A Simple Exercise Test For Determining Cardiovascular Fitness

Exercise is a critical component of dieting and weight loss. This post has a simple test to estimate cardiovascular fitness.

In addition, please see my post, Reference Standards For The 6 Minute Walk Test And Other Resources On Exercise Assessment Posted on July 19, 2018 by Tom Wade MD [Resource (5) below.

The authors of Resource (1) used the Ebberling single-stage submaximal treadmill walking test to predict their subjects maximal volume of oxygen consumption [See References (2) and (3) below

The following is from Resource (1) below:

Predicted maximal volume of oxygen consumption

Previously validated Ebbeling single-stage submaximal treadmill walking test was used to predict maximal volume of oxygen consumption. This protocol is a low-risk test for non-athletic adults. Treadmill walking speed is determined for each participant based on their age and fitness level. Following a 4 min warm-up on a flat gradient at a speed that induced 50–70% of age-predicted maximal HR, participants continued to walk at the same speed but at 5% gradient. Steady-state HR was then determined in the final 30 s of this segment, provided HR did not fluctuate more than 5 b.p.m. in the final 2 min and maximal volume of oxygen consumption was then determined using the Ebbeling equation(38). If HR fluctuations exceeded 5 b.p.m. the participant continued on this segment for a further minute until a steady state was achieved.

The following is an excerpt from exercise protocols for The Single Stage Treadmill Walking Test (Ebbeling et al.1991).  This document is from The Ontario Society ForHealth and Fitness. This document, accessed 9-19-2016, also contains the protocol for the The YMCA Cycle Ergometer Submaximal Test (Golding et al.1989):

The Single Stage Treadmill Walking Test (Ebbeling et al.1991).

The single stage treadmill walking test is a submaximal aerobic fitness test that estimates VO2 max. It is suitable for low risk, apparently healthy, non-athletic adults 20-59 years of age. The walking pace required throughout the test also makes it appropriate for participants who experience problems such as
knee pain when exercising at a jogging pace. The test can be administered to moderate sized groups of participants with low to moderate fitness levels and requires only a treadmill and a HR monitor.


The walking speed for the test is individually determined based on the participant’s gender, age, and fitness level

1. Estimate the participant’s age-predicted HRmax (220-age) bpm then calculate; 50% bpm and 70% bpm of his/her HRmax.

2. Have the participant warm-up for 4 minutes at a 0% grade and a walking speed that brings the HR to between 50% and 70% of his/her HRmax. (The recommended walking speed isfrom 3.4 to 4 mph). If the HR is not in this range after the first minute, adjust the speed accordingly. 3. Following the warm-up, keep the participant at the same speed for an additional 4 minutes at a grade of 5%, then record the steady-state HR (SS HR) from the average of the final 30 sec of the last two minutes at the 5% grade. (Note; to achieve steady-state, the HR from the last two minutes must not differ by more than 5 bpm. If the HR differs by more than 5 bpm, extend the test by an additional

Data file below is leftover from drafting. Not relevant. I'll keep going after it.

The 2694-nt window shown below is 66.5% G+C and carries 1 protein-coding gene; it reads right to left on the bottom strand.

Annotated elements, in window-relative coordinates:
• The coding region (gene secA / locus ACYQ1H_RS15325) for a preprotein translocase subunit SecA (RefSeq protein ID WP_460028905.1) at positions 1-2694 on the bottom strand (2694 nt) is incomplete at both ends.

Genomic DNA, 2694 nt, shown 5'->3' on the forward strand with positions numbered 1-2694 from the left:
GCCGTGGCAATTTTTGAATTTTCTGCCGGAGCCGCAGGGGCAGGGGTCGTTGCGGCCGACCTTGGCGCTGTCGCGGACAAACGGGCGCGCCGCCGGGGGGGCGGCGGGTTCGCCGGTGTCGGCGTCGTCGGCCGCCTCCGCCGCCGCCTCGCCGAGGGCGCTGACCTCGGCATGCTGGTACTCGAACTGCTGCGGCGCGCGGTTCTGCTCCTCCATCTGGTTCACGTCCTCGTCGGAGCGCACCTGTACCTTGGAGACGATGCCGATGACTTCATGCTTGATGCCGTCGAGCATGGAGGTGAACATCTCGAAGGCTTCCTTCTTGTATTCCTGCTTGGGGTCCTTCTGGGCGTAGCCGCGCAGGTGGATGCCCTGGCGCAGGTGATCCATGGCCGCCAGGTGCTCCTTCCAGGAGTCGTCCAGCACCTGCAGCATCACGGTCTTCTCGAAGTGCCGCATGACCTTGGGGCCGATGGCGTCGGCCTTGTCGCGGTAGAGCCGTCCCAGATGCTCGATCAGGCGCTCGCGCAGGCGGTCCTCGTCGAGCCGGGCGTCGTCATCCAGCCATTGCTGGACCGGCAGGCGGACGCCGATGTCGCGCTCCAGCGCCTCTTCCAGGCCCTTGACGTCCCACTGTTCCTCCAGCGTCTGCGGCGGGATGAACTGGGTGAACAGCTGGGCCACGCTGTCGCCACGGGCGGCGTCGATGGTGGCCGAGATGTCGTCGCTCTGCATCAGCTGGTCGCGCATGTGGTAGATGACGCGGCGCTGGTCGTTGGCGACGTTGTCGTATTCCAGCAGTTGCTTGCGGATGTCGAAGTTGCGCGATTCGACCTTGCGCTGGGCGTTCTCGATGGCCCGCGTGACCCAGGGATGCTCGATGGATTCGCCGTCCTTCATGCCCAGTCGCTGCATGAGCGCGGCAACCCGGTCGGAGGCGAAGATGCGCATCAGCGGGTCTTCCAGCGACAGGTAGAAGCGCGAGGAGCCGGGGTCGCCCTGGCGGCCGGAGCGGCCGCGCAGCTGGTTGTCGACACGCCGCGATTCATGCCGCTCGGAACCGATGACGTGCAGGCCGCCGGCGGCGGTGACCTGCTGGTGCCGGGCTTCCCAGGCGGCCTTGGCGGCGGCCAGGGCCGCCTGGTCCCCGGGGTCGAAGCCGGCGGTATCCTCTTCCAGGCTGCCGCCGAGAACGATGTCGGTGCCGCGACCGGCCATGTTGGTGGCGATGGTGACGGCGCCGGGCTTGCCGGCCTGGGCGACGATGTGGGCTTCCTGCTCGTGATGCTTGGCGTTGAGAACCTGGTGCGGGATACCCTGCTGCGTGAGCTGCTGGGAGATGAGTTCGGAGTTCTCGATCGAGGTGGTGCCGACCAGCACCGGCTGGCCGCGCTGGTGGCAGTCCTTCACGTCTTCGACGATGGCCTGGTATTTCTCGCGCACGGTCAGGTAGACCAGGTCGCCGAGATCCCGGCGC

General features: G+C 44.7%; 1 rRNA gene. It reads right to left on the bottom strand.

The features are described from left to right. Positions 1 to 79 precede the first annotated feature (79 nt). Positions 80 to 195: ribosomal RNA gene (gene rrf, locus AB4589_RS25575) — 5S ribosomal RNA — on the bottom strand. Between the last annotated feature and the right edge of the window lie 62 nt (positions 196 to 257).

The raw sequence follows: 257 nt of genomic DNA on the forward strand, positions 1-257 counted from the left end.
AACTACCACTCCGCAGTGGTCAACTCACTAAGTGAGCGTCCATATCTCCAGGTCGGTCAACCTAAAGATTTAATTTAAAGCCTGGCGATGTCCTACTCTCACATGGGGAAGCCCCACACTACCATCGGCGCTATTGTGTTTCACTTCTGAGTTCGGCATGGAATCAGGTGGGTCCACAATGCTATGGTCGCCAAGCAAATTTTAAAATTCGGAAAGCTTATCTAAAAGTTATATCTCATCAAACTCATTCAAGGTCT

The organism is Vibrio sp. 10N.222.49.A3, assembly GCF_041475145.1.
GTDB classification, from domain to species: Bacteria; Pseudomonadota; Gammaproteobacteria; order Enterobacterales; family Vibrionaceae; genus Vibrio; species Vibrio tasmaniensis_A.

minute and record the SS HR from the new final two minutes.) SS HR = bpm.

4. Enter this SS HR into the equation below to estimate VO2 max (ml⋅kg-1⋅min-1).

5. Allow the participant to cool down at a slow walk and 0% grade for 2-5 min.

Estimated VO2 max (ml⋅kg-1⋅min-1) = 15.1 +21.8 (speed in mph) – 0.327 (SS HR in bpm) – 0.263 (speed x age in years) + 0.00504 (SS HR in bpm x age in years) + 5.98 (gender; female = 0, male = 1)

Estimated VO2 max (ml⋅kg-1⋅min-1) = 15.1 +21.8 ( ) – 0.327 ( ) – 0.263 ( X ) + 0.00504 ( X ) + 5.98 ( ) = ______________(ml⋅kg-1 min-1)

Example: A 30 year old male walked at 3.6 mph at a grade of 5 % with a SS HR of 159 bpm.

(HRmax = 190 bpm; 50% HRmax = 95 bpm; 70 % HRmax = 133 bpm):

15.1 +21.8 (3.6) – 0.327 (159) – 0.263 (3.6 x 30) + 0.00504 (159 x 30) + 5.98 (1) = 43.2 (ml⋅kg-1 min-1)


(1) Enhanced insulin sensitivity in successful, long-term weight loss maintainers compared with matched controls with no weight loss history [PubMed Abstract] [Full Text HTML] [Full Text PDF]. Nutr Diabetes. 2017 Jun 19;7(6):e282. doi: 10.1038/nutd.2017.31

(2) Development of a single-stage submaximal treadmill walking test [PubMed Abstract]. Med Sci Sports Exerc. 1991 Aug;23(8):966-73.

(3) Comprehensive evaluation of a single-stage submaximal treadmill walking protocol in healthy, middle-aged women[PubMed Abstract]. Eur J Appl Physiol. 2011 Jan;111(1):47-56. doi: 10.1007/s00421-010-1615-3. Epub 2010 Sep 1.

(5) Reference Standards For The 6 Minute Walk Test And Other Resources On Exercise Assessment Posted on July 19, 2018 by Tom Wade MD

(6) Exercise Oximetry And Walking Tests in Chronic Respiratory Diseases
Posted on July 27, 2017 by Tom Wade MD

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